Seacoast colleges sign ‘co-location’ agreement for students
PORTSMOUTH — Great Bay Community College and Granite State College celebrated the signing of a new agreement on Thursday evening that will offer students easier pathways to certain bachelor’s and master’s degree programs.
It is also the start of a co-location agreement between the two colleges.
Granite State operates under the University System of New Hampshire and Great Bay falls under the Community College System of New Hampshire. Both system chancellors were in attendance for the celebration.
It marks the second co-location agreement Granite State has signed with a community college. The first was in Nashua.
The one in Portsmouth will allow students to take up to 90 credits with Great Bay and then transfer for their last year into Granite State. But during that last year they will still take classes at the Great Bay campus thanks to the co-location agreement.
Right now, this is available for students pursuing a degree in nursing or a bachelor’s teaching certification. Granite State College also offers three master’s degree programs.
An analysis is currently underway to determine more program matches between the two colleges.
“Through our partnership, our goal is to develop more programs that will both empower students to build thriving careers and contribute to the areas of New Hampshire’s work force that can benefit from employees who have achieved a bachelor’s or master’s degree,” Kathi Mullin, chief administrative officer of Granite State College, said.
Lisa McCurley, director of the nursing program at Great Bay, said they were finding many students who said they planned to pursue their bachelor’s after graduating from Great Bay were not actually doing so.
She said being able to continue their degree program in the same environment is a benefit for her students, and a higher degree is really necessary in the high-demand field.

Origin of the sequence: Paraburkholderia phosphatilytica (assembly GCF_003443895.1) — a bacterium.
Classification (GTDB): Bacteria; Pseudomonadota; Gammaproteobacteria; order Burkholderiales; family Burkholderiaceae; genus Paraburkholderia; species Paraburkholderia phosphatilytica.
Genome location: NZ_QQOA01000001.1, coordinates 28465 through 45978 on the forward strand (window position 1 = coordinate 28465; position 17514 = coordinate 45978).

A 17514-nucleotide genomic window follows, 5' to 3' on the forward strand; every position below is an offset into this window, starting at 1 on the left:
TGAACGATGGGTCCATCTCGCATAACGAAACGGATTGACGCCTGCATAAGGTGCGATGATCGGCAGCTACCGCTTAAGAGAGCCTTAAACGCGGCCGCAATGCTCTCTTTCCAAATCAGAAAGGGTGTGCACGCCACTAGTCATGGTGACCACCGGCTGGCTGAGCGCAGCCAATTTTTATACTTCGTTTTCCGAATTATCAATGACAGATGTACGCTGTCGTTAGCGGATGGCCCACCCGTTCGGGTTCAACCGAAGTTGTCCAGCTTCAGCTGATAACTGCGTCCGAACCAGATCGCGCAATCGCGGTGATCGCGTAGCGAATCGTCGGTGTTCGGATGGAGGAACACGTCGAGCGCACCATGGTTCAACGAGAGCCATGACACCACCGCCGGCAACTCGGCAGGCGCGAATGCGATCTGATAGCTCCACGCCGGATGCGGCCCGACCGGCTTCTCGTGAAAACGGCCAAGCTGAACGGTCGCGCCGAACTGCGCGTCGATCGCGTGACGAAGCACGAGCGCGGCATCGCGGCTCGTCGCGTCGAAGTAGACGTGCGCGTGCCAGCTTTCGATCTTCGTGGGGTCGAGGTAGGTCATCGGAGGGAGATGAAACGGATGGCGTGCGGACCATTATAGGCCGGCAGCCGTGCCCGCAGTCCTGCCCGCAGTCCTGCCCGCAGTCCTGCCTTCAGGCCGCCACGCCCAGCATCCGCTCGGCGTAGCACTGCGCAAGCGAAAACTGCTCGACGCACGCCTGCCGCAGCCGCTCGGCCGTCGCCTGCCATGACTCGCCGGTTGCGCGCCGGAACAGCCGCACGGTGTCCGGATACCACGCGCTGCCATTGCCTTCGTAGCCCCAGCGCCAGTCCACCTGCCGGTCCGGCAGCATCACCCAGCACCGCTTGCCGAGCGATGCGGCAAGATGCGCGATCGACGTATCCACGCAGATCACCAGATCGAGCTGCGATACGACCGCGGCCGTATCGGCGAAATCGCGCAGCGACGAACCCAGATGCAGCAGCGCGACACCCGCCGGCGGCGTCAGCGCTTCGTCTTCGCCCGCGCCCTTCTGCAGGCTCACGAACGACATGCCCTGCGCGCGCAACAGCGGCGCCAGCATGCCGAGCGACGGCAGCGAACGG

“We always encourage continuing education for our students graduating from the nursing program. We are familiar with the aspects of what an advanced career brings and what the career demands,” McCurley said.
Todd Leach, chancellor of the university system, said there is a lot of talk nationally about the cost of higher education and the need to increase the number of college graduates.
“The only way to do that is collaboration and cooperation,” Leach said.
“This is an example of a way to drive down the cost of education and create an affordable pathway that improves access, which is what higher education should be focused on.”
For now, Granite State will house an academic adviser on the second floor of Great Bay’s campus, and classes will be taught on the GBCC campus around the existing schedule.Will Arvelo, president of GBCC, said they are involved in many different initiatives involving collaboration with the community.
They are now working with the InterOperability Lab at the University of New Hampshire, an independent testing facility that employs 120 students annually, to find opportunities for Great Bay students to work there as well.
“This keeps our students here for a longer period of time and keeps the cost down for students” Arvelo said.
During the celebration, GSC presented a $30,000 check to GBCC for 15 student scholarships.
Granite State College has nine other campuses around New Hampshire, including another one on Pease International Tradeport, down the street from GBCC.